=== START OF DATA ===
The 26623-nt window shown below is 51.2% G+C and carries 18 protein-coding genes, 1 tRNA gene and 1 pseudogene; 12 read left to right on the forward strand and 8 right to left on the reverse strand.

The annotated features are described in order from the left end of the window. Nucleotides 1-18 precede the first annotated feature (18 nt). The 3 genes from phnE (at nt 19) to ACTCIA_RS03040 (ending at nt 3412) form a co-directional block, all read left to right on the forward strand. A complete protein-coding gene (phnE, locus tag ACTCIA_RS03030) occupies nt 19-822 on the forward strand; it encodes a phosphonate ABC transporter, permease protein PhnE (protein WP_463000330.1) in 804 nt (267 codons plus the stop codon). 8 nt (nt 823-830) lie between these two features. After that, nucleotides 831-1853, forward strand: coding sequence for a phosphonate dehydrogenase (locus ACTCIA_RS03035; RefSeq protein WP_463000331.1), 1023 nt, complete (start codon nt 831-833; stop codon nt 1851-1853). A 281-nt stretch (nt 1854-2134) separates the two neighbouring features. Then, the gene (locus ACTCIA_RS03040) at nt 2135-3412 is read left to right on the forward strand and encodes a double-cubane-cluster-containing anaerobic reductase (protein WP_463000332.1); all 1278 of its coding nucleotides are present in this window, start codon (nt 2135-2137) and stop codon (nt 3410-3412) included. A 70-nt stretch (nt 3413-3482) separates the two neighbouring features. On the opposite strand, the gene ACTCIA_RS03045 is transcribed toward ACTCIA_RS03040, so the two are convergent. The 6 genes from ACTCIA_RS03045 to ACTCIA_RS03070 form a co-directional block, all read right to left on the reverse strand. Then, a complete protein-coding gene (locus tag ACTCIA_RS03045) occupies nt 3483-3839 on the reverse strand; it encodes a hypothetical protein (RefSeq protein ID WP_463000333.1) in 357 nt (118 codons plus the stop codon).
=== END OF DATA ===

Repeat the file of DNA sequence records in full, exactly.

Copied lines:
The 26623-nt window shown below is 51.2% G+C and carries 18 protein-coding genes, 1 tRNA gene and 1 pseudogene; 12 read left to right on the forward strand and 8 right to left on the reverse strand.

The annotated features are described in order from the left end of the window. Nucleotides 1-18 precede the first annotated feature (18 nt). The 3 genes from phnE (at nt 19) to ACTCIA_RS03040 (ending at nt 3412) form a co-directional block, all read left to right on the forward strand. A complete protein-coding gene (phnE, locus tag ACTCIA_RS03030) occupies nt 19-822 on the forward strand; it encodes a phosphonate ABC transporter, permease protein PhnE (protein WP_463000330.1) in 804 nt (267 codons plus the stop codon). 8 nt (nt 823-830) lie between these two features. After that, nucleotides 831-1853, forward strand: coding sequence for a phosphonate dehydrogenase (locus ACTCIA_RS03035; RefSeq protein WP_463000331.1), 1023 nt, complete (start codon nt 831-833; stop codon nt 1851-1853). A 281-nt stretch (nt 1854-2134) separates the two neighbouring features. Then, the gene (locus ACTCIA_RS03040) at nt 2135-3412 is read left to right on the forward strand and encodes a double-cubane-cluster-containing anaerobic reductase (protein WP_463000332.1); all 1278 of its coding nucleotides are present in this window, start codon (nt 2135-2137) and stop codon (nt 3410-3412) included. A 70-nt stretch (nt 3413-3482) separates the two neighbouring features. On the opposite strand, the gene ACTCIA_RS03045 is transcribed toward ACTCIA_RS03040, so the two are convergent. The 6 genes from ACTCIA_RS03045 to ACTCIA_RS03070 form a co-directional block, all read right to left on the reverse strand. Then, a complete protein-coding gene (locus tag ACTCIA_RS03045) occupies nt 3483-3839 on the reverse strand; it encodes a hypothetical protein (RefSeq protein ID WP_463000333.1) in 357 nt (118 codons plus the stop codon).